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Mathematical Problems in Engineering
Volume 2012 (2012), Article ID 151603, 9 pages
http://dx.doi.org/10.1155/2012/151603
Research Article

Investigation of Patch Antenna Based on Photonic Band-Gap Substrate with Heterostructures

1Department of Electronic Engineering, East China Normal University, Shanghai 200241, China
2Communication T & R Section, Zhenjiang Watercraft College, Zhenjiang 212003, China
3Department of Telecommunication Engineering, Jiangsu University, Zhenjiang 212013, China
4Department of Physics, Jiangsu University, Zhenjiang 212013, China

Received 16 February 2011; Accepted 7 September 2011

Academic Editor: Cristian Toma

Copyright © 2012 Zhenghua Li et al. This is an open access article distributed under the Creative Commons Attribution License, which permits unrestricted use, distribution, and reproduction in any medium, provided the original work is properly cited.

Abstract

The characteristics of the patch antenna based on photonic band-gap (PBG) substrate with heterostructures were studied numerically by using the method of finite difference time domain (FDTD). The results indicate that, comparing to the conventional patch antennas, the expansion of working frequency band of the new patch antenna can be realized and its radiation efficiency also can be improved notably with the influence of PBG. In addition, for this new kind of patch antenna, its return loss is much less and there are two minimum values for return loss corresponding to the resonant frequency of the two different photonic crystals made of the substrate. Its physical mechanism lies on the PBG which suppresses the surface waves propagating along the surface of the substrate and reflects most of electromagnetic wave energy radiated to the substrate significantly.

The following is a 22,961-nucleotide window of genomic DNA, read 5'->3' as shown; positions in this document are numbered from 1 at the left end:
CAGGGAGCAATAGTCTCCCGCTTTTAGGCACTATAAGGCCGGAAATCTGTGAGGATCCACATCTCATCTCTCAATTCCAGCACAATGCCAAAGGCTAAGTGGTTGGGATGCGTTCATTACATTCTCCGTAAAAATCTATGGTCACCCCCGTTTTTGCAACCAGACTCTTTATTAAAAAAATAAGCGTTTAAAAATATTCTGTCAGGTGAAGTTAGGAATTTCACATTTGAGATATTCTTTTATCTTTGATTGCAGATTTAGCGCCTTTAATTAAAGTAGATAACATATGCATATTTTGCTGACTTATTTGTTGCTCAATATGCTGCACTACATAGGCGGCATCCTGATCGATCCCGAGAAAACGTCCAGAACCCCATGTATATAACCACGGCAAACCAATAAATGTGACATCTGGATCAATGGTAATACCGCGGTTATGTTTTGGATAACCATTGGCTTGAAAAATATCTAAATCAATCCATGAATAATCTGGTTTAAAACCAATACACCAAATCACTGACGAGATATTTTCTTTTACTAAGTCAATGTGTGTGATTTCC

1. Introduction

The concept of “photonic crystal (PC)” was firstly put forward by Yablonovitch [1] and John [2] in the year of 1987. The introduced dielectric periodicity in PCs can modulate the propagation of electromagnetic waves due to the multiple Bragg scatterings and results in the relationship of frequency versus wave-vector characterized by photonic band structure. An electromagnetic wave with frequency falling in the “forbidden band” or “stop band” is forbidden from propagating in any direction in the PC [3, 4]. A nontransmission frequency range will be expected with the complete reflection to those electromagnetic waves falling in the nontransmission range. It has also been known that the PBG is determined by the topology, dielectric constant, and the connectivity [5, 6].